The Fear Trials

'Hello. My name is Shal. I’m ten years old, and I need to tell this before I either die, or curl up in a ball and never move again.'

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10. 10

 

I followed the woman down the hallways, heart racing. She led me through the hallways, not bothering to check to see whether or not I was following. Why wouldn’t I be? Where would I run?

We reached a room full of screens that were currently dark. It looked like a Trial room- right down to the chair in the center. The woman gestured for me to sit, and I did so nervously. Individual attention was never good. I had never been in this room before. I did not know where I was, or why I was here. As far as I knew, the game was up. But the woman didn’t look angry. Just thoughtful.

“Something has been strange with your Fear Trials, Shal,” said the woman, tapping her chin thoughtfully. She studied me with a strangely calculating expression.

“It has…?” I said hesitantly. This wasn’t going how I’d expected.

She nodded. “Yes. Not just your recent Trials either, Shal. No, this goes much further back. Since your very first Trials.”

The woman tapped one of the screens, and a graph popped up. It showed bars in fifteen different colors. Beside each bar was a small name. I stared at them, surprised. One for each of us. I saw the names of all of us- plus the five that had been… lost.

“Do you know what this represents, Shal?” she asked.

I shook my head, not trusting my voice to hold steady.

Fortunately, the woman seemed to have been expecting that answer. She turned back, looking thoughtfully at the graphs.

“This graph shows the heart rates of the fifteen subjects throughout the Fear Trials. There is a very simple way to go about this. You complete the Trial with a pre-set minimum, get out quickly, or use your mind well, you pass. Now, out of the subjects that currently remain, here is the highest.” She tapped a finger against a green line. I looked at the name. Zi. That was logical. She was always skittish, even out of the Trials.

“Her heartbeat registered at 200 beats a minute, three beats a second. This heart rate is, of course, an incredible number. But here is yours.” She tapped a red line, at the bottom of the graph.

To my surprise, my heart rate readings were lower than anybody else’s. Even Ala’s weren’t as low. The woman turned back to me, and there was a strange light in her eyes. Was that respect? Or wonder? It was hard to tell, but I didn’t like it.

“Shal, there is something extraordinary about your Fear Trials. Somehow, you have managed to keep your heart rate at record lows. It is obvious that your ability to withstand fear is much greater than the others. Which leads us to a simple question.” The woman’s cold grey eyes were boring into mine, as if she was attempting to read my mind. “What makes you so special, Shal?”

I wanted to reply, I’m not special. I’m just ten, and I’m actually scared out of my mind right now. I don’t know why my readings are lower, but that can’t be true, because I felt my pulse speeding up! Why are you taking such an interest in me?!

Another part of me, the paranoid suspicious part, wondered if this was all an act. To get me into a false comfort. So that I would be expecting it when-

No, that couldn’t be it. I reasoned that they simply wouldn’t kill me. Easy as that. There had to be another reason.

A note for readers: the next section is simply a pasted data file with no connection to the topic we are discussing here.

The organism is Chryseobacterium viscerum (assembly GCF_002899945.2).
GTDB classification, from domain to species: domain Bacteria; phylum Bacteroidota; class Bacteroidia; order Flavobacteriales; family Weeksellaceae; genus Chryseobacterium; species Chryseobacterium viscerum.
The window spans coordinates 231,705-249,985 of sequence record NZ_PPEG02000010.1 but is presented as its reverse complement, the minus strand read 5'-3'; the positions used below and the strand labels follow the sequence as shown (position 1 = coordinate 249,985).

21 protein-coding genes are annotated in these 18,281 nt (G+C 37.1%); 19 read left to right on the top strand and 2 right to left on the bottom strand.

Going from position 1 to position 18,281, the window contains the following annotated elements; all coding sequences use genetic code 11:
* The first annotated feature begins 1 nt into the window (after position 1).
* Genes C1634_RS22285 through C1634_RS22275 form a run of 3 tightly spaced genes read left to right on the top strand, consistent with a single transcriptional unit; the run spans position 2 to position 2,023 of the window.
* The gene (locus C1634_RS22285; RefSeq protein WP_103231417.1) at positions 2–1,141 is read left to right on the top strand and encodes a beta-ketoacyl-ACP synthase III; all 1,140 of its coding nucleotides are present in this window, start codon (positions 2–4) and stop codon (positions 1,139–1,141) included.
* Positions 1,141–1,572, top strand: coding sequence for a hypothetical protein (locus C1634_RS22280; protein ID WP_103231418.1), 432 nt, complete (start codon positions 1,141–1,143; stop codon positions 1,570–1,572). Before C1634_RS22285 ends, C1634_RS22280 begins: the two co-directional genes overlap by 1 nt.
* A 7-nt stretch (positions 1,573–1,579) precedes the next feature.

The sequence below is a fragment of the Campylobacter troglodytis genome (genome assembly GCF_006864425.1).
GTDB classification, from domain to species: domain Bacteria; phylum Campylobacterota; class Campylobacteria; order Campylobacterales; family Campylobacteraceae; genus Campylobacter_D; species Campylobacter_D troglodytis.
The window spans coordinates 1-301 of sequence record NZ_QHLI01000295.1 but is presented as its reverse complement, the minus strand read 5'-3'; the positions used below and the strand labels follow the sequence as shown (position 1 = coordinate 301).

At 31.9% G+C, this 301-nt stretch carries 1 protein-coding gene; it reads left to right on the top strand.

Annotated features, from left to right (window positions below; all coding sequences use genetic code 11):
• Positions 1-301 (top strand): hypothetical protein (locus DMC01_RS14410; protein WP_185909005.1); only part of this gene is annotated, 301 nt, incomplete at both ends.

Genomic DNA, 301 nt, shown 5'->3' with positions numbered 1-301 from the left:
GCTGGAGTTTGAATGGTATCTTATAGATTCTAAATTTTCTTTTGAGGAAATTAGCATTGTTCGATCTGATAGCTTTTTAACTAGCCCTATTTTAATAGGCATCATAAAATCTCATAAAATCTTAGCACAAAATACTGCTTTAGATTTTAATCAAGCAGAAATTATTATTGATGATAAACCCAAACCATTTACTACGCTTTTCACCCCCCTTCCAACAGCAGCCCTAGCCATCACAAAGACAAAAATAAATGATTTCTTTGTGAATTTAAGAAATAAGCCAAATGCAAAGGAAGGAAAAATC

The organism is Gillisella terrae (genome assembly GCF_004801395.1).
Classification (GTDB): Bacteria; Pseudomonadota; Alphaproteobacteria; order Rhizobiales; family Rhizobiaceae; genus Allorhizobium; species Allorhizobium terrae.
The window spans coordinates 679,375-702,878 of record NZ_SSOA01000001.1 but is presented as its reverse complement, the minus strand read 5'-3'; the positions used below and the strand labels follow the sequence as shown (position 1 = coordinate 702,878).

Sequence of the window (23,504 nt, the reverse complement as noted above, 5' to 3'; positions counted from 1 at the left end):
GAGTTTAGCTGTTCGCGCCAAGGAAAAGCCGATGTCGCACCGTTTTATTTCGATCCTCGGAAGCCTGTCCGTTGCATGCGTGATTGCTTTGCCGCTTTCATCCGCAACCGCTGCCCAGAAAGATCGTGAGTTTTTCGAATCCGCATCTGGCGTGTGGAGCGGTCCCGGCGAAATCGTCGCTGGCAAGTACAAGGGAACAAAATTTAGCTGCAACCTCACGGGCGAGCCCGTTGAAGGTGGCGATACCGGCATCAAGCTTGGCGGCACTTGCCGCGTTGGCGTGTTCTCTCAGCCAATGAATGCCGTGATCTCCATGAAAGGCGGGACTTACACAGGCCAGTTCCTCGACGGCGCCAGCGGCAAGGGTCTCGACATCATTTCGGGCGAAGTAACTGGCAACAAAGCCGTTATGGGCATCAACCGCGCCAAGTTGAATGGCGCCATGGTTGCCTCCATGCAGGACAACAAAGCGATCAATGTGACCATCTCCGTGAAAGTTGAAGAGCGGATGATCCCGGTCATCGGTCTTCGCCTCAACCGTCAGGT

“So, Shal? What is your opinion on this?” she asked.

It took me a minute to register that she had asked me a question. I jumped slightly, then answered.

“I-I don’t know. I don’t understand, because I could feel my pulse speeding up.”

The woman didn’t seem angry, which was a relief. “You think there may have been some malfunctioning, perhaps?”

“Y-yes…” I stammered.

She nodded, considering it. “Perhaps. That would explain this then.” She tapped one spot on the screens.

I felt as if my heart had stopped. Which was exactly what the monitor said it had done.

“Right here,” the woman continued, “we lose all pulse reception. But then here,” she tapped another spot, “your pulse comes back, steady as ever. So either we lost reception, or…” her eyes met mine, and I shivered slightly, feeling a cold ball of fear in the pit of my stomach. “you should be dead.”  There was an extended silence. Then the woman spoke again. “The monitors should not have failed.”

I stared at it. The date was a couple days back. The day I had found Becca. I struggled to keep my eyes from widening as I stared at it.

“I don’t know,” I forced myself to say.

The woman simply shrugged. She didn’t seem to doubt me. “I would not expect you to know too  much about the workings of the Fear Trials of course, Shal. But I would like you to tell us if anything… odd happens in  your Fear Trials. It would be very important. If this is a failure in the equipment…” she looked at me again.

My mind screamed, she knows! She might have seen me looking at the sketchbook. I tried to stay calm, but my heart was racing.

“A failure in the equipment could be fatal for you or one of your friends, Shal. If the Trials collapsed while you were in them, your mind would be reduced to nothingness. You must understand, we are trying to do what is best for you and your friends.” I was motionless. “Will you tell us, Shal?”

I was started out of my shock-induced silence, and nodded.

The woman smiled. “Good girl, Shal. I’m glad I can trust you.” She gestured towards the door. “The main hallway is out there. Find your way back to your station.”

I nodded slowly, then stood up and left the room, moving slowly. My mind was still racing, but I was, for now, seemingly safe.

 
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